The AOC gene family in A. thaliana includes four functional genes, AtAOC1, AtAOC2, AtAOC3 and AtAOC4, and heteromerization among these isozymes has been proposed as a mechanism of regulating AOC activity in vivo (Stenzel et al., 2012) and in vitro (Otto et al., 2016). Here, we propose that multimers and/or heteromultimers of OsAOS1 and OsAOC may facilitate interactions between the two enzymes and influence their capacity for substrate channeling during catalysis. As mentioned above, this would protect the 12,13-EOT intermediate, and prevent its premature dissolution, by effectively coupling catalysis in the active sites of OsAOC and OsAOS1. We previously reported a substrate channeling effect, when OsAOC and OsAOS1 were immobilized on nanoporous rice husk silica (Le et al., 2017). Data presented here also demonstrate a hyperbolic dependence of OsAOC reaction yield on the molar ratio of OsAOC to OsAOS1, and this is consistent with the proposed substrate channeling (Figure 7A). Western blot analysis of cross-linked multimers suggest the possible formation of a 2:1 heterotrimer (MW ≈100 kDa) comprised of one OsAOC dimer and one OsAOS1 monomer (Figure 7B), although we can't completely exclude the possibility that the 100 kDa species is tetrameric OsAOC or dimeric OsAOS1. Dimeric OsAOC appears to be the predominant oligomeric form of OsAOC in solution, and in association with OsAOS1, even though OsAOC is reported to form homotrimers during crystallization (Hofmann et al., 2006; Neumann et al., 2012). Unlike A. thaliana, rice cells express one isoform of AOC from a single AOC gene (Dhakarey et al., 2017). Therefore, multimers that include more than one enzyme isoform can form in A. thaliana but not in rice. As mentioned above, we propose that dimeric OsAOC interacts with monomeric OsAOS1 to form a heterotrimer [(OsAOC)2OsAOS1], and that this heterotrimer is required for efficient substrate channeling during catalysis.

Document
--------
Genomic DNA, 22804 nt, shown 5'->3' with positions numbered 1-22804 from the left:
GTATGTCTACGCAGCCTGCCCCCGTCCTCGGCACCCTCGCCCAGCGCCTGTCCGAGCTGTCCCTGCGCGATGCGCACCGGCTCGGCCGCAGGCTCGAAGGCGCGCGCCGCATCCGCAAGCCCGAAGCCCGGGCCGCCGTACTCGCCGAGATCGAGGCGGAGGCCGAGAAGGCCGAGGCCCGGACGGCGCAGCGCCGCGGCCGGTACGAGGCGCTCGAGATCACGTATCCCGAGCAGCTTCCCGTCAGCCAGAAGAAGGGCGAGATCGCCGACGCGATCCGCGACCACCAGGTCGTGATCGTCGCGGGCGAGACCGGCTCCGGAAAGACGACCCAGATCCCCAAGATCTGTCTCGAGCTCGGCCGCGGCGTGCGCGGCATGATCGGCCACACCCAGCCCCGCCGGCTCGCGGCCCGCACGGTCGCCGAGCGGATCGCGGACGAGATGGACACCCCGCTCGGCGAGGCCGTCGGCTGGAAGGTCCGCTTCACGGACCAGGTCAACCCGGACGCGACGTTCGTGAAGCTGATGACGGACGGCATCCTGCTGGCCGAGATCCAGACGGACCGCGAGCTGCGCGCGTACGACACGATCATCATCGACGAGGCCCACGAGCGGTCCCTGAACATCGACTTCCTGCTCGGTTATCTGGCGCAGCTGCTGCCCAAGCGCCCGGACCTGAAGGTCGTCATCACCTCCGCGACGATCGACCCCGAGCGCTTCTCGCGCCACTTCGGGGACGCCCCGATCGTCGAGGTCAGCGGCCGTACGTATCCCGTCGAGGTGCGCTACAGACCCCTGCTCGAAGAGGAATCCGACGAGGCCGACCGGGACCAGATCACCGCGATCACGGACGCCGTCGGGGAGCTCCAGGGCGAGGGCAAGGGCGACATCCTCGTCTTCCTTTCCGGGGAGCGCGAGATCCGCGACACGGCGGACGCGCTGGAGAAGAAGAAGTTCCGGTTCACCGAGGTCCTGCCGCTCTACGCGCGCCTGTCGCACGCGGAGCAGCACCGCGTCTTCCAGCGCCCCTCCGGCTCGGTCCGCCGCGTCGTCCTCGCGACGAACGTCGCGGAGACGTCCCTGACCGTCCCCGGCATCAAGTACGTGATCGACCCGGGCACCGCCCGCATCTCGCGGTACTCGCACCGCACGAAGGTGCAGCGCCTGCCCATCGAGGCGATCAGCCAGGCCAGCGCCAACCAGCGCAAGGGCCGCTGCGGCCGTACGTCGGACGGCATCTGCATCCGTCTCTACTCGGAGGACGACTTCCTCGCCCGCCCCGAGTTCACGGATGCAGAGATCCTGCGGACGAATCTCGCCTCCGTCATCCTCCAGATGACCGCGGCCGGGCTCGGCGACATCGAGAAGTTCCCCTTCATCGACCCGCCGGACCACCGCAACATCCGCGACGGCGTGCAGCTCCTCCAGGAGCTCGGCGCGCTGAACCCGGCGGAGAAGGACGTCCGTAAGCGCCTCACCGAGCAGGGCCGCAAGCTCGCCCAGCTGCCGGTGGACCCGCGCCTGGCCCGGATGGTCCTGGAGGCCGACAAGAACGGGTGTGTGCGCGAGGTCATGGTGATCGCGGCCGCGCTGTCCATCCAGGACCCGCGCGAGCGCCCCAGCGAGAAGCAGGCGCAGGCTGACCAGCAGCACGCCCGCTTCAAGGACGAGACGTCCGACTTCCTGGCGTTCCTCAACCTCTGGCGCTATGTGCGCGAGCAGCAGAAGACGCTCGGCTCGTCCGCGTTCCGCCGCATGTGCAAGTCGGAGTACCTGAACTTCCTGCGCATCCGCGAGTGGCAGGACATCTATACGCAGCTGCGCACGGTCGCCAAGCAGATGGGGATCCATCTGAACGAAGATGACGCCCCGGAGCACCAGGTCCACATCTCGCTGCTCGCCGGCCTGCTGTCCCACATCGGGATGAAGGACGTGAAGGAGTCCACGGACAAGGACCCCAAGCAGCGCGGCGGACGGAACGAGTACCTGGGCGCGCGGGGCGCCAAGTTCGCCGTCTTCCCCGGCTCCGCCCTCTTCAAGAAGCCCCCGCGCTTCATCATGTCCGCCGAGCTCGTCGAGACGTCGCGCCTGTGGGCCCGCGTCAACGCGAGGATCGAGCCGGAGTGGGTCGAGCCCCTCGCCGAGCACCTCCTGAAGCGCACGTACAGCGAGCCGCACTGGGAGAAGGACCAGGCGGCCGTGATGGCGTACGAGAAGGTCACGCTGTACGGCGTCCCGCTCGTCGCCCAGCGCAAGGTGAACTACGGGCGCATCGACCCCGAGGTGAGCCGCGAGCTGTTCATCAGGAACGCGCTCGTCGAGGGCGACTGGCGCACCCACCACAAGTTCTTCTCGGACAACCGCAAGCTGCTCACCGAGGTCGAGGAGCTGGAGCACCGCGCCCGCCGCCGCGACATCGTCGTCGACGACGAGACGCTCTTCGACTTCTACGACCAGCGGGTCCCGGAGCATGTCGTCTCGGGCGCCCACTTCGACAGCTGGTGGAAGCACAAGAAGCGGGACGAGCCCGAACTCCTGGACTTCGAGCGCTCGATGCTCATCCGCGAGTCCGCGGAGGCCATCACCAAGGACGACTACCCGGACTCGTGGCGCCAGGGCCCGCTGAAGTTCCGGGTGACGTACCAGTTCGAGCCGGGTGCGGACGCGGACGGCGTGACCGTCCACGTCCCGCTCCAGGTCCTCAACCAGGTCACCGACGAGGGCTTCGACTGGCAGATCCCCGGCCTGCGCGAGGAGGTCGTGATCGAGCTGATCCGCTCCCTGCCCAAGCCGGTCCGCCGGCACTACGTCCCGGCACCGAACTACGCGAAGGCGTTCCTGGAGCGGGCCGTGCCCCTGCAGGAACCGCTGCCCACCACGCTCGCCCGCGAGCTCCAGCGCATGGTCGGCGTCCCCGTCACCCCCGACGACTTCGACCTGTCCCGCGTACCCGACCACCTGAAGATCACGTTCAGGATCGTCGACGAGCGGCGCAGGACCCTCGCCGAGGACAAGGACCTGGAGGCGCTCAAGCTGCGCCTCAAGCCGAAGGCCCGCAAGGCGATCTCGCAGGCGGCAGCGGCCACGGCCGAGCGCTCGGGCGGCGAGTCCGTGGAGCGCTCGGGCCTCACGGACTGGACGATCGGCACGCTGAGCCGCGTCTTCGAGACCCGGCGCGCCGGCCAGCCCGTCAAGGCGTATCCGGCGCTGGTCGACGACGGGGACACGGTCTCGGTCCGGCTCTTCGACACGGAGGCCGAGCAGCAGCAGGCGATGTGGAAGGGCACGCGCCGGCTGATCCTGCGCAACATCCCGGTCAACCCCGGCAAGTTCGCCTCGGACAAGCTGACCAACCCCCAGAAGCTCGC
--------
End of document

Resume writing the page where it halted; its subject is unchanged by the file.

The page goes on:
AOC as a Biologically Analogous Nazarov Cyclase